By Dr. David Reagan, Lamb and Lion Ministries
When studying the book of Revelation, most people seem to get bogged down in the details. And, tragically, they often focus on the Antichrist rather than Jesus Christ. In the process, they miss the big picture and the fundamental message. So, let’s go for the big picture and let’s seek the central Biblical message. Let’s engage in a sweeping overview of the book chapter by chapter.
As we begin with chapter one, let’s consider the name of the book. It is not the “Book of Revelations” plural. There are many revelations in it, but that’s not its name. If you have a copy of the Authorized King James Version, you will note that the title is stated as “The Revelation of John.” Well, that title is also incorrect. The proper title is the one contained in modern translations, “The Revelation to John.” It is not John’s revelation, it is the revelation or unveiling of Jesus Christ that was given to John by God the Father through Jesus. John refers to it in chapter one verse nine as “The testimony of Jesus.”
Now, who was this John? He does not clearly identify himself, but the testimony of all the early Church Fathers is that this was the Apostle John. All he says about himself is that he is a brother and fellow partaker in the tribulation and kingdom and perseverance which are in Jesus.
It is interesting that John says he was a prisoner on the Island of Patmos. His imprisonment there is one of the clues to the dating of the book around 95 A.D., because that was when the Roman Empire turned against the Church. This happened because the Empire declared Caesar to be God. And, every person in the Empire was required once a year to go before a Roman magistrate and declare, “Caesar is Lord.” Well, no Christian could do that, and therefore Christians were considered enemies of the Empire. The result is that they became the target of terrible persecution.
John tells us something very important in verse ten here, he states that he was “in the Spirit on the Lord’s Day.” Now, I don’t think John is referring to Sunday here. I think he was referring to what the Hebrew prophets called “The Day of the Lord,” which was a term for the end times. So, I believe John is telling us that “in the spirit” he was catapulted forward to the Day of the Lord — to the end times — and given a preview of what will happen when the Church Age comes to a close.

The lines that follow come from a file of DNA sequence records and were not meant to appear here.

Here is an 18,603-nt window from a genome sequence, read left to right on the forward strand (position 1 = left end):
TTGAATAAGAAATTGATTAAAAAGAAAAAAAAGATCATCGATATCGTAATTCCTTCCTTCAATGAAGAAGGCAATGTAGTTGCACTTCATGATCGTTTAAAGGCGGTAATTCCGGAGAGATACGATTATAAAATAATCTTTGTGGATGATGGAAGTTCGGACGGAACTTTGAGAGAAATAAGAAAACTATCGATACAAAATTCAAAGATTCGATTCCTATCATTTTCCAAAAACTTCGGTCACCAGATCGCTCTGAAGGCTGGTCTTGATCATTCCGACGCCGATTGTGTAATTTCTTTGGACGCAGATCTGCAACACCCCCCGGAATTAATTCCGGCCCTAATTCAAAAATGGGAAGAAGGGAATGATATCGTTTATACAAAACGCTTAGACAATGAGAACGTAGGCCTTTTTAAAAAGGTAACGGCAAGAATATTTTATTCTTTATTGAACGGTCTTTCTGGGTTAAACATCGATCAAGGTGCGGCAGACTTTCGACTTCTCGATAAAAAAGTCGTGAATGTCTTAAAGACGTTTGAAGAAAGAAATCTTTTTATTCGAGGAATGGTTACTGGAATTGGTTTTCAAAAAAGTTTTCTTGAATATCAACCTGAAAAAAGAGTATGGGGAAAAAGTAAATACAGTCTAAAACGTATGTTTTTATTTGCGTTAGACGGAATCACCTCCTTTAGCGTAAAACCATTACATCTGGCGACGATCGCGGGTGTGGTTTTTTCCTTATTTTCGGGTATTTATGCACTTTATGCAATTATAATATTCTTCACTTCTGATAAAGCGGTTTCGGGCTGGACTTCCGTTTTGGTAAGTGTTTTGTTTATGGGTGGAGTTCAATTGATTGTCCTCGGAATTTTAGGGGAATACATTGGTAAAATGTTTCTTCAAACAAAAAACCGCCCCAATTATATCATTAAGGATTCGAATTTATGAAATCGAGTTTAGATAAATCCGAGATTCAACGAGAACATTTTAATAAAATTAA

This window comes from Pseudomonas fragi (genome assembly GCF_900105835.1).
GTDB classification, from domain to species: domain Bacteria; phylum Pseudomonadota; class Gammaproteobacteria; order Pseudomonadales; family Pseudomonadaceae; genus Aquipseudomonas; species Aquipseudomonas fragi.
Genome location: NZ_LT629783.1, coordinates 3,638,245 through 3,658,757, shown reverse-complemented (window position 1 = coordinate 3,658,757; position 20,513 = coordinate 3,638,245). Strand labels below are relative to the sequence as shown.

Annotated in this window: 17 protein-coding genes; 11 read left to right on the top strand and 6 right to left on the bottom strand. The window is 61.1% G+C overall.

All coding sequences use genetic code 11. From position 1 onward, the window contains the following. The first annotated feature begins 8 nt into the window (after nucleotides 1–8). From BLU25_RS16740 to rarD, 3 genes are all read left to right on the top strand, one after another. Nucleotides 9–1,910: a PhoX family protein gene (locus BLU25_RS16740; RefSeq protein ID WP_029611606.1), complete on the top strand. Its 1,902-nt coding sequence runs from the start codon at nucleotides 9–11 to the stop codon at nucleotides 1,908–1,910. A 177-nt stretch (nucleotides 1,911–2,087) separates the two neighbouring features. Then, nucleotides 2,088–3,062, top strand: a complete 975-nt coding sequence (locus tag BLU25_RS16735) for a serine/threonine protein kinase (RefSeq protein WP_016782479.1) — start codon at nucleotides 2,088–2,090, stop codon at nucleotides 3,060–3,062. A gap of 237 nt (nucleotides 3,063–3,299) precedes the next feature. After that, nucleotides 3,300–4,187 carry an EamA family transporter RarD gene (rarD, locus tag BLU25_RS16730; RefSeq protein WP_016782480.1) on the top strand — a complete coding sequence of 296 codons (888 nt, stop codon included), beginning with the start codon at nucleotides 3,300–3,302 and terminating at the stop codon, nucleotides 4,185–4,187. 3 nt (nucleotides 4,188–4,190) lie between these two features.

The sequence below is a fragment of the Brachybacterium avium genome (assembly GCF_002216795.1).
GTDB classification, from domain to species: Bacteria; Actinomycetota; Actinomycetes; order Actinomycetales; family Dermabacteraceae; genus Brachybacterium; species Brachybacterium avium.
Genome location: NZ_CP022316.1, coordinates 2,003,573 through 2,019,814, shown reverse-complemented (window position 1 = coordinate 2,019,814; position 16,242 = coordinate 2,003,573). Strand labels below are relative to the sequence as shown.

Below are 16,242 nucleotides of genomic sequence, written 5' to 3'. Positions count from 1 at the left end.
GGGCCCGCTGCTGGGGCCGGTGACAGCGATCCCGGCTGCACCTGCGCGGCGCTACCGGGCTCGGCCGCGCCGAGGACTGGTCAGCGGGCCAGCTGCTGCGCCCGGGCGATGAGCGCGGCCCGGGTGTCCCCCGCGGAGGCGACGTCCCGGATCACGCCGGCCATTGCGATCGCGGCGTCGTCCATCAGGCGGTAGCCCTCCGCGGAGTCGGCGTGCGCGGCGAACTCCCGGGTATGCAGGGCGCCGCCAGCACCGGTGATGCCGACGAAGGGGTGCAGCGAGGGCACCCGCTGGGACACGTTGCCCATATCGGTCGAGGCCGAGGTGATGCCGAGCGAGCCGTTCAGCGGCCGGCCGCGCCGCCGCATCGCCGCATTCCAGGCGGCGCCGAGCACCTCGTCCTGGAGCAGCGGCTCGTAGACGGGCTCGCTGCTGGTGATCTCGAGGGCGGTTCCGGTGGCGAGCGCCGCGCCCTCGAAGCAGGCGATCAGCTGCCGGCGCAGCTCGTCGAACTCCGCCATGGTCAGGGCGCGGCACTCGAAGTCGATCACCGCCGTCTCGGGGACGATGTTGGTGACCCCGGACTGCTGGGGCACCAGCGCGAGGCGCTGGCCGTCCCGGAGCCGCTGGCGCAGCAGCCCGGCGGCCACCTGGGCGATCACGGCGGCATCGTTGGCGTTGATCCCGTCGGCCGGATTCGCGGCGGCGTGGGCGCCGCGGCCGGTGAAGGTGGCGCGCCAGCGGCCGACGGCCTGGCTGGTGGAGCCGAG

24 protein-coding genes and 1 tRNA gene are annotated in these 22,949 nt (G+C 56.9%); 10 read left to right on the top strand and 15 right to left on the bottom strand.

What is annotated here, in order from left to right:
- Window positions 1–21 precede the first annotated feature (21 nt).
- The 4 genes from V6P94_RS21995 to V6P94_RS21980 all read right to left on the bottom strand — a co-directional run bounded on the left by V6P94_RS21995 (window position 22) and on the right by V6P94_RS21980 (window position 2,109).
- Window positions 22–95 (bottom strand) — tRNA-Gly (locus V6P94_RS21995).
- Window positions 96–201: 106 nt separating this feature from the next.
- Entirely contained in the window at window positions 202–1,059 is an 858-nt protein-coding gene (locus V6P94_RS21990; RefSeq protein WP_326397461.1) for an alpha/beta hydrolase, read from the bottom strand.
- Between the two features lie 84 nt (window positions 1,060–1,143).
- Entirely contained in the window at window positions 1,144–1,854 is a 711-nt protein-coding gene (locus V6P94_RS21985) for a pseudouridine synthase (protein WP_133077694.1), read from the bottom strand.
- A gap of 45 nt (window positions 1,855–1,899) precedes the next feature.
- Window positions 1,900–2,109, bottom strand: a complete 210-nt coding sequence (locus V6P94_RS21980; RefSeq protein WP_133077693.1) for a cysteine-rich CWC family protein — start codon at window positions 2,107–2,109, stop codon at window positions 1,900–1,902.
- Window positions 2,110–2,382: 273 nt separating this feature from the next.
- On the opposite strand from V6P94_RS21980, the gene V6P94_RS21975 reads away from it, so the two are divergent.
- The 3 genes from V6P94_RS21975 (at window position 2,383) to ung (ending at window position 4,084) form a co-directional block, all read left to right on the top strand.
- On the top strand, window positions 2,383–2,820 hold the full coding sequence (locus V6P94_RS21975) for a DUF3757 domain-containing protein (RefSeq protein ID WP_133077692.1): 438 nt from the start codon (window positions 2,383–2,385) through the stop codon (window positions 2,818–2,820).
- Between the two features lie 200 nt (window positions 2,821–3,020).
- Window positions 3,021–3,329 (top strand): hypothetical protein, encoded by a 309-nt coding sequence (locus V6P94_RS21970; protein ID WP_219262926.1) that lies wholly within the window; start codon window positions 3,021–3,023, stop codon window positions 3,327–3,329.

John was about 95 years old when this book was written. He was the only Apostle left alive. The thing that you need to keep in mind is that by the time this book was written, the persecution of Christians had become so terrible that it is evident from the Book of Revelation that many were wondering if the Church would really continue to exist. They were beginning to have second thoughts, wondering if Jesus really was who He said He was, wondering if Jesus really cared for them, wondering if He really meant it when He said, “Upon this rock I will build My church and the gates of Hades will not overpower it.”
The Church needed encouragement, and that’s really one of the main purposes of the book. It is designed to give encouragement and comfort to those who are suffering terribly. For that reason, the book of Revelation has always been a book that has given tremendous comfort to anyone going through persecution or suffering, whether it be individual, family, or national in nature.
The book begins therefore with a tremendous vision of Jesus Christ the Glorified One. He is victorious over death, and the heavenly glory which He surrendered when He came to earth has been restored. John sees Jesus resurrected and glorified. Keep in mind that this is 65 years after the death, burial, and resurrection of the Lord. Jesus has returned to give the Church a second touch, a touch of encouragement. He has returned to say, “Yes, I care. Yes, I love you. I know what’s going on. I’m walking among you.”
John proceeds to describe Jesus in His glorified form. He sees Jesus dressed as a Priest because that’s what Jesus is now. He is our High Priest before the throne of God, our Mediator before God. John sees Jesus with white hair, which indicates His purity and wisdom. His eyes, feet and voice are all presented as symbols of judgment because all judgment has been given to Him by the Father. He has stars in his right hand, which are the angels, or messengers of the churches, showing that He cares for those churches and their pastors. He’s walking among seven golden candlesticks, which we’re told in verse 20 represent churches. They represent all of the churches, and through this image the Lord is trying to give to John and the church the message that He is walking among them, that He cares about them, and that He loves them. He is not some distant and impersonal God who is aloof and uncaring.
John is so overcome by this glorious vision of His resurrected and glorified Lord that he falls at Jesus’ feet as if dead. Jesus responds with one of the most comforting statements in all the Word of God: “Do not be afraid. I am the first and the last. I am the living one. I was dead, and behold I am alive forevermore and I have the keys of death and of Hades.” Jesus is saying, “I am the beginning of history, the end of history, and the meaning of history. I am in control of history and I have power over life and death.” Again, Jesus’ appearance and words are intended to reassure a church that’s under severe persecution. The hearts of first Century Christians, including John’s, must have been greatly encouraged even as Christians today are encouraged by these words.
Lamb & Lion Ministries is a Bible prophecy ministry proclaiming the soon return of Jesus Christ and exists to serve the Church in its effort to win souls for Christ and to disciple those who accept the Lord.